Leicestershire spinner Jeremy Snape has announced his retirement from the cricket after a distinguished professional career.
The 35-year old was part of the Gloucestershire one-day side which dominated during the mid-nineties before moving to Leicestershire, playing a key role as the Foxes went on to win the Twenty20 Cup in 2004 and 2006, the latter as captain of the team.
Snape, who also made 10 one-day international appearances as well as playing once for the England Twenty20 side, will make his final appearance for Leicestershire against Nottinghamshire in Tuesday's Twenty20 match.
He said: "I have been very fortunate to play cricket for nearly 20 years and have some very special memories, including eight domestic trophy wins.
"In retiring now, Leicestershire have an opportunity to develop some younger players in the exciting Twenty20 format.
"Cricket has provided me with many wonderful experiences and friendships, and looking to the future, I can start to explore new opportunities with my sport and business coaching consultancy Sporting Edge."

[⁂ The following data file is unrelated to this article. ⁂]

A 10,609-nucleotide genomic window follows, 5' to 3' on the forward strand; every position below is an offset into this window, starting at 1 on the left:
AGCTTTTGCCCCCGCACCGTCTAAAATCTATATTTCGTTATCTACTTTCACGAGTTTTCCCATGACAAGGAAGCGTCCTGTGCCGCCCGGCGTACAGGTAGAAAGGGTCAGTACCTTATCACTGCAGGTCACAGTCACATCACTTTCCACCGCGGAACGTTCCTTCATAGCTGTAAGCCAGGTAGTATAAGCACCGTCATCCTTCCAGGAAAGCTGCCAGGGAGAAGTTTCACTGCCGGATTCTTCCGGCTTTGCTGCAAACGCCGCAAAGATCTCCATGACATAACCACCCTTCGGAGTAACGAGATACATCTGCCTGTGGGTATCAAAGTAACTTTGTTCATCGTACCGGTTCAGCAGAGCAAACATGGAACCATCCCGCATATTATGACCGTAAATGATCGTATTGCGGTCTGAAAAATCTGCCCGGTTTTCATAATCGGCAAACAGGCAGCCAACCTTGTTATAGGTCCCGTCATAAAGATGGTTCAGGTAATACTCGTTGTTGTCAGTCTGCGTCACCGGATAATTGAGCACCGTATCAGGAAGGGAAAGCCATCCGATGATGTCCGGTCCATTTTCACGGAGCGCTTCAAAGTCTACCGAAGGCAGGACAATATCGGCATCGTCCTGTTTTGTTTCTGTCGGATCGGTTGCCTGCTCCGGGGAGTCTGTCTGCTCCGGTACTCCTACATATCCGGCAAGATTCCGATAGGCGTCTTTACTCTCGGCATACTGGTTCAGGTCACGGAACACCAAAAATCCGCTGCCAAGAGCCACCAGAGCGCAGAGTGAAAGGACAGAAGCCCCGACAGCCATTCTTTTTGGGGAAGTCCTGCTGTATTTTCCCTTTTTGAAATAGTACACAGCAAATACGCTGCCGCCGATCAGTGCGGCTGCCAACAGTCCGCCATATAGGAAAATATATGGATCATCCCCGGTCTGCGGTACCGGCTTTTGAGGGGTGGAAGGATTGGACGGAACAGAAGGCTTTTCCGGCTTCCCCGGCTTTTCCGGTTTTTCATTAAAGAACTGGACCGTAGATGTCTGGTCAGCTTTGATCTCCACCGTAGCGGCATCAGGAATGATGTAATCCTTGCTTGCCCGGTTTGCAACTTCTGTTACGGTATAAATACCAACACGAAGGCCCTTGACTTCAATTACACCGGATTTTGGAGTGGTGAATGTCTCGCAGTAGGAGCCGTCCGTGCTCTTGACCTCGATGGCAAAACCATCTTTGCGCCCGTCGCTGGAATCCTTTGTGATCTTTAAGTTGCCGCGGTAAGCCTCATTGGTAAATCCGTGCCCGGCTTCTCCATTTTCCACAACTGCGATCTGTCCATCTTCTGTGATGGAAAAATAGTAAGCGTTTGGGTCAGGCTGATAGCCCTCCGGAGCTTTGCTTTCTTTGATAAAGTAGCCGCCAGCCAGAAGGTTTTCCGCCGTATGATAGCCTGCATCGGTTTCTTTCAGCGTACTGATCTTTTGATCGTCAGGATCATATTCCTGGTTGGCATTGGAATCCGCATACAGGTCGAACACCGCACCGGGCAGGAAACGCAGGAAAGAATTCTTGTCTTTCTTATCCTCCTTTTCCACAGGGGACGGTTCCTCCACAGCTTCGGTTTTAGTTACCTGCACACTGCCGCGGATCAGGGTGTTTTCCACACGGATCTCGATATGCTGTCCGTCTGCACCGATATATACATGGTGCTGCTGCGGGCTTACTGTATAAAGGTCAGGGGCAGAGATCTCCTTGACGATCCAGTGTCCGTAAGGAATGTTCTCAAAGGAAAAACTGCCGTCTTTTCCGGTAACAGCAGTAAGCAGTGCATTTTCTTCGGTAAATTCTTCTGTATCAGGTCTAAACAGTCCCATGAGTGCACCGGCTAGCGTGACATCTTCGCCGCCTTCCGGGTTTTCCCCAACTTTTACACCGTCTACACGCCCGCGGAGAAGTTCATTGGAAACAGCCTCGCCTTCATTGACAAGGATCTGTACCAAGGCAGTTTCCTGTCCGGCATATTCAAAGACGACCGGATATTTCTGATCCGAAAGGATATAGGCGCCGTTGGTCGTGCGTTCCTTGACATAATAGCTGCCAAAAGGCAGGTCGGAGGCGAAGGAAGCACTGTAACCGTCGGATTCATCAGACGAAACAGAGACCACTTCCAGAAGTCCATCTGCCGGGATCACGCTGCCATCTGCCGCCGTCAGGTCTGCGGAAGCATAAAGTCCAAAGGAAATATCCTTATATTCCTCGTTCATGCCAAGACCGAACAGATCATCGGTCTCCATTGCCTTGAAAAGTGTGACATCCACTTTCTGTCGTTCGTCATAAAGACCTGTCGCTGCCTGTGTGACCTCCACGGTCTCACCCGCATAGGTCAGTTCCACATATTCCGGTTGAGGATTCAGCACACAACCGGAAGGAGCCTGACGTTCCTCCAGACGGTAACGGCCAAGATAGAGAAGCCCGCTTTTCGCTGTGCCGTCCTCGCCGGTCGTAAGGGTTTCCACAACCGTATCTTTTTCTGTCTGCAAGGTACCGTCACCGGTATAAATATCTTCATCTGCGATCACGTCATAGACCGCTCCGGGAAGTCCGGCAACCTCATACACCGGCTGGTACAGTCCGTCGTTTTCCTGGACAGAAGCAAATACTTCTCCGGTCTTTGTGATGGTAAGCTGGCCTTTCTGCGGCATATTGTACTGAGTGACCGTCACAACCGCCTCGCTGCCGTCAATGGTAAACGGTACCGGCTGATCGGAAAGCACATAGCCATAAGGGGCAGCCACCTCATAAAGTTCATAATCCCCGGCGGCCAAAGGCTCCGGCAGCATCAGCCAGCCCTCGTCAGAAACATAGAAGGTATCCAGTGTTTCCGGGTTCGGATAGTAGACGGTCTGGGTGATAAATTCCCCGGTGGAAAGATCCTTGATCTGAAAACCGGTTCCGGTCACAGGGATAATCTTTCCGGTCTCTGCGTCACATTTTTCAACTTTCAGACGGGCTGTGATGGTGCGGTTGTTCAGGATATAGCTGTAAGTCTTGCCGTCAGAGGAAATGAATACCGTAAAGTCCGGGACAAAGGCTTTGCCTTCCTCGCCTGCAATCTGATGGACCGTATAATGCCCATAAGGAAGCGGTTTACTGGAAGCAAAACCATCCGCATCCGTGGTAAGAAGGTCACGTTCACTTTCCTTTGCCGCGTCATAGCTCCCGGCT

After making his first-class debut for Northamptonshire in 1991, Snape was a latecomer to the international scene, named man-of-the-match in his debut appearance for England against Zimbabwe in 2001.
He was also included in England's World Twenty20 squad last year as a 20-over specialist, making one appearance, and Leicestershire senior coach Tim Boon was full of praise for the player.
He said: "On behalf of the players and members at Grace Road, I would like to express our sincere thanks to Jeremy for his contribution towards the club's one-day success, and in particular in the two Twenty20 Cup wins that were achieved in 2004 and 2006."
Snape's successor as captain of the county side, Paul Nixon, added: "Jeremy has been an excellent servant and has been an instrumental part of bringing one-day success to the cricket club and we wish him well for the future."